Part 97 -
Metallurgy & Maille, Pt 1
by Lord Thomas the Black


Metallurgy & Maille, Pt 1

            Welcome back to another edition of Blackmaille!

            This month, we begin a three-part series on the science of metallurgy, and how it pertains to maille. This month, we’ll take a look at the history of metallurgy itself, as well as some basic concepts of metallurgy (tempering, annealing, alloys, etc.). Next month, we’ll look at how this information applies to maille armor, and the month after, we’ll examine how advances in metallurgy helped shape the rise and fall of the armor industry.

A Brief History of Metallurgy

            Metallurgy is the scientific understanding of metals. It includes classification systems, investigation into molecular and crystalline behavior, and the effects and uses of metals[i]. No substance has been as important as metal in the story of man’s control of his environment. Advances in agriculture, warfare, transportation, even cookery are impossible without metal. So is the entire Industrial Revolution, from steam to electricity[ii].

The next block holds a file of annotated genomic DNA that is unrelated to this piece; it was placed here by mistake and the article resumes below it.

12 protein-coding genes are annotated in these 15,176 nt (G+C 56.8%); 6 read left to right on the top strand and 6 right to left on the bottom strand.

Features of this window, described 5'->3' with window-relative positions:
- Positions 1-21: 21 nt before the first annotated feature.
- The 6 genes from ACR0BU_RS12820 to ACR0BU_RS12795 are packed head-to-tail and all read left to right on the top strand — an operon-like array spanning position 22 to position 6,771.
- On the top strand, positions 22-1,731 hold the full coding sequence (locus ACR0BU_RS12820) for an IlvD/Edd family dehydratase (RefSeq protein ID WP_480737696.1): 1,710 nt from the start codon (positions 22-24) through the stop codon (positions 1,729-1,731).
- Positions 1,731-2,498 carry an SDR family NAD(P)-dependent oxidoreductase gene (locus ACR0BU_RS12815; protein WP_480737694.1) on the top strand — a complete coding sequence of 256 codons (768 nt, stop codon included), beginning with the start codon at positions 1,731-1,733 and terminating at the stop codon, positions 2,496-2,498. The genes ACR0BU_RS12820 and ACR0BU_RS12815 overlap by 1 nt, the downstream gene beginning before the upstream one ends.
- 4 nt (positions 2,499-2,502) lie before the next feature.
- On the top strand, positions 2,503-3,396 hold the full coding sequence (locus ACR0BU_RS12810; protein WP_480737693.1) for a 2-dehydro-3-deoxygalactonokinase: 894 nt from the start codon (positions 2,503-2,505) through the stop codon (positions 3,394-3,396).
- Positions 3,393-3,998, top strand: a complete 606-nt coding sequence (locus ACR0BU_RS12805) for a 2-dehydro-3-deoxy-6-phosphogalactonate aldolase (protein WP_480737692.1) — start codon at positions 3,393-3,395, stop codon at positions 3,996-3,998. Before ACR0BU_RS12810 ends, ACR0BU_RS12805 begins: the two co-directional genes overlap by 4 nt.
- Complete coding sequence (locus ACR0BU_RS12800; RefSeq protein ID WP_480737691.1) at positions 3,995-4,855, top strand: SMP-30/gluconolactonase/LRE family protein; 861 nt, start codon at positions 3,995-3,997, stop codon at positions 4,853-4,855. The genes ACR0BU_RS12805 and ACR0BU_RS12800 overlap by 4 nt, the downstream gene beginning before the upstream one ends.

Gold was likely the first metal discovered and worked by man. Bright, incorruptible, and easily malleable, gold could be found in pure form in streams and riverbeds[iii]

             From about 7000 BCE, a few Neolithic communities began hammering copper into crude knives and sickles, which work as well as their Stone Age equivalents and last far longer. This intermediate period between the Stone Age and the first confident metal technology (the Bronze Age) has been given a name deriving from the somewhat awkward combination of materials: the Chalcolithic Period, from the Greek chalcos (copper) and lithos (stone)[iv].

            The use of fire made possible two significant steps in the development of metallurgy: The casting of metal, by pouring it into prepared molds; and the smelting of mineral ores to extract metal. Objects made from smelted copper, from as early as 3800 BCE are known in Iran[v].

             Sometimes the ores of copper and tin are found together, and the casting of metal from such natural alloys may have accidentally provided the next step forward in metallurgy. It was discovered that the two metals, when cast as one substance, were harder than either metal on its own[vi].